Cadherins in early neural development

Karolina Punovuori, Mattias Malaguti, Sally Lowell

Research output: Contribution to journalReview articlepeer-review

Abstract / Description of output

During early neural development, changes in signalling inform the expression of transcription factors that in turn instruct changes in cell identity. At the same time, switches in adhesion molecule expression result in cellular rearrangements that define the morphology of the emerging neural tube. It is becoming increasingly clear that these two processes influence each other; adhesion molecules do not simply operate downstream of or in parallel with changes in cell identity but rather actively feed into cell fate decisions.

Why are differentiation and adhesion so tightly linked? It is now over 60 years since Conrad Waddington noted the remarkable "Constancy of the Wild Type” [1] yet we still don’t fully understand the mechanisms that make development so reproducible. Conversely, we don't understand why directed differentiation of cells in a dish is sometimes unpredictable and difficult to control. It has long been suggested that cells make decisions as 'local cooperatives' rather than as individuals [2,3]. Given that the cadherin family of adhesion molecules can simultaneously influence morphogenesis and signalling, it is tempting to speculate that they may help coordinate cell fate decisions between neighbouring cells in the embryo to ensure fidelity of patterning, and that the uncoupling of these processes in a culture dish might underlie some of the problems with controlling cell fate decisions ex-vivo.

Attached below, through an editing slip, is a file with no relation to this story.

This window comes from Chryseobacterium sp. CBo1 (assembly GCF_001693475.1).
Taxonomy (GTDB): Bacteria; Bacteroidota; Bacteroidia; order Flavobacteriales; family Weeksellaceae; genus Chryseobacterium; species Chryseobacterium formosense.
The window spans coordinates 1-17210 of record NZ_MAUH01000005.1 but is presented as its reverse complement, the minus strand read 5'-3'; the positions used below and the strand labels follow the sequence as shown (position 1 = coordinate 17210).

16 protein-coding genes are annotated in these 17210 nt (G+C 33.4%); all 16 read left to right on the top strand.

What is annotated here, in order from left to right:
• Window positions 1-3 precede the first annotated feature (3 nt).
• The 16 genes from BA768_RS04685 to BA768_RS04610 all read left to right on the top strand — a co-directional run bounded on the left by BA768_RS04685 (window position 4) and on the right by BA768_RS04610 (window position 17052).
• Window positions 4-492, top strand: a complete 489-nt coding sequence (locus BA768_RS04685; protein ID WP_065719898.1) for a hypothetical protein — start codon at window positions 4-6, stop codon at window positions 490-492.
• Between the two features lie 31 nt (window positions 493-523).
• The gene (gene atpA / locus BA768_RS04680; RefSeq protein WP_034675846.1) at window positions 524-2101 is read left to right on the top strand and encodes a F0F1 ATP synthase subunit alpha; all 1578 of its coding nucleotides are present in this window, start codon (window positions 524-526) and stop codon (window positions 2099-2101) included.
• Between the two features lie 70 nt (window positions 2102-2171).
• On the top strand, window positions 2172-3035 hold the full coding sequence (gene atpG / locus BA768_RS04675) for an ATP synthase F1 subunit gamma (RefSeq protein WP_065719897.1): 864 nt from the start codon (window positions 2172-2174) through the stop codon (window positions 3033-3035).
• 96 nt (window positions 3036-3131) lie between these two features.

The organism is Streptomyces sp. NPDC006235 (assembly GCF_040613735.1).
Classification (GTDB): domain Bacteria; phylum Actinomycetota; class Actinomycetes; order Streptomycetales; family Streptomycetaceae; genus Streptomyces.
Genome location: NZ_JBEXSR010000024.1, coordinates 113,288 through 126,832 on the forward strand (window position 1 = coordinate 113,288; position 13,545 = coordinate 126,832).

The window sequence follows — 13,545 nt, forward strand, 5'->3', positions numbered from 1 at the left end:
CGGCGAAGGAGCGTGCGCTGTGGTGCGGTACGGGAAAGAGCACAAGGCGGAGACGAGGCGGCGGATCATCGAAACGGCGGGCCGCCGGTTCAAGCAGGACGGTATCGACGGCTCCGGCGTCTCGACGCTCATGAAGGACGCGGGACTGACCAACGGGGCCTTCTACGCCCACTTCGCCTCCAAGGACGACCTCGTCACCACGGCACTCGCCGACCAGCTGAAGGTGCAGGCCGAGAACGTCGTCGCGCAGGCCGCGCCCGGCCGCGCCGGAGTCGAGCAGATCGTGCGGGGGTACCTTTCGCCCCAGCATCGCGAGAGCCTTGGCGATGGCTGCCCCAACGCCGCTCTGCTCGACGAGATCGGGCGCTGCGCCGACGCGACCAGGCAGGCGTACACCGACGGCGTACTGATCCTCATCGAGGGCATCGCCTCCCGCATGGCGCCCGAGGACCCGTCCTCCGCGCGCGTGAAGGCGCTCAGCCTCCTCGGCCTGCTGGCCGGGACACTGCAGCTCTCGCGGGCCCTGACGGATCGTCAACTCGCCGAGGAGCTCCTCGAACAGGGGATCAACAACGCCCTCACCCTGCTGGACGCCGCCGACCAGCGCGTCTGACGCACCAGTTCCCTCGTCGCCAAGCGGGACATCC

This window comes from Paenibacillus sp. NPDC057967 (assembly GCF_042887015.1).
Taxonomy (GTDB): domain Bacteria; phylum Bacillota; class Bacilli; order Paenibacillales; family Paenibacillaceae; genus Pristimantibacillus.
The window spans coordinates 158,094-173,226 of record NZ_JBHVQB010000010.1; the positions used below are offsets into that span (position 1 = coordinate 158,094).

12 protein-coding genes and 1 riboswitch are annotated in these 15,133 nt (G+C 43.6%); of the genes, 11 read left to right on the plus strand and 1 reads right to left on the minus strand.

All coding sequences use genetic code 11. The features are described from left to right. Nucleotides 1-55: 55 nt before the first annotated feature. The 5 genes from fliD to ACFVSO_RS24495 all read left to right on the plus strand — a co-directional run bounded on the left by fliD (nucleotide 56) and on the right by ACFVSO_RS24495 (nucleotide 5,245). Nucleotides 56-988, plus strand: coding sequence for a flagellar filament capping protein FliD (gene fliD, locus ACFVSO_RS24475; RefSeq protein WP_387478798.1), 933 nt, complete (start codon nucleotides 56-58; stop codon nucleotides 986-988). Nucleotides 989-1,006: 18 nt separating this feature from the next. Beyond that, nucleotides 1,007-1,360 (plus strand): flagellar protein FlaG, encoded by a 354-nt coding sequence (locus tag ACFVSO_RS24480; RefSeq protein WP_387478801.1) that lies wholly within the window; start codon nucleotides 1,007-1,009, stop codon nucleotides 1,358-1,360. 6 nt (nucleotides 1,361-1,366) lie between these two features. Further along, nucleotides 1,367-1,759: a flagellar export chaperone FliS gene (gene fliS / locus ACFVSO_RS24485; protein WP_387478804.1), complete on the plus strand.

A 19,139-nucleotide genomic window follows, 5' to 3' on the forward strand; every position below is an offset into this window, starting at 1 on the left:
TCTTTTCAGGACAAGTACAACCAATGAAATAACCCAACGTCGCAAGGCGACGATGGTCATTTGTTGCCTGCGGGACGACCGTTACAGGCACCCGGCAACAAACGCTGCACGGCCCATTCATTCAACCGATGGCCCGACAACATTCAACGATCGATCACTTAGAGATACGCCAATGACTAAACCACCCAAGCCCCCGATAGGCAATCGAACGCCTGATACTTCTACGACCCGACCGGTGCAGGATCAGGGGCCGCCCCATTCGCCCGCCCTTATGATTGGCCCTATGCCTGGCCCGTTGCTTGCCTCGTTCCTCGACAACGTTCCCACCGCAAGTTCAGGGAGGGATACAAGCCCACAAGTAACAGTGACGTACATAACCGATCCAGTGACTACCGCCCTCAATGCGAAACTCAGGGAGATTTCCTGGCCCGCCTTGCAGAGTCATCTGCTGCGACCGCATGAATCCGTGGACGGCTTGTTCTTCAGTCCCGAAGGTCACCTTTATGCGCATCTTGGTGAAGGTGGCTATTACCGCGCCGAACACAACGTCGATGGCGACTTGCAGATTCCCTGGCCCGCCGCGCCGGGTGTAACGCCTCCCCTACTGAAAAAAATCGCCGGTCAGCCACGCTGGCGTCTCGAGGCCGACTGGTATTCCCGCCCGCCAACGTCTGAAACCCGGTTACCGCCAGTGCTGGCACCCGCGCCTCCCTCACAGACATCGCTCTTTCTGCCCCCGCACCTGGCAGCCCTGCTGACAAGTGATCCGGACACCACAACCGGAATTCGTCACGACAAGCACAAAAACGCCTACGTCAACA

Here we review the expression and function of cadherins during early neural development and discuss how and why they might modulate signalling and differentiation as neural cells tissues are formed.

Original languageEnglish
Number of pages16
JournalCellular and Molecular Life Sciences
Publication statusPublished - 1 Apr 2021

Keywords / Materials (for Non-textual outputs)

  • adhesion
  • pluripotency
  • neuroectoderm
  • differentiation
  • signalling


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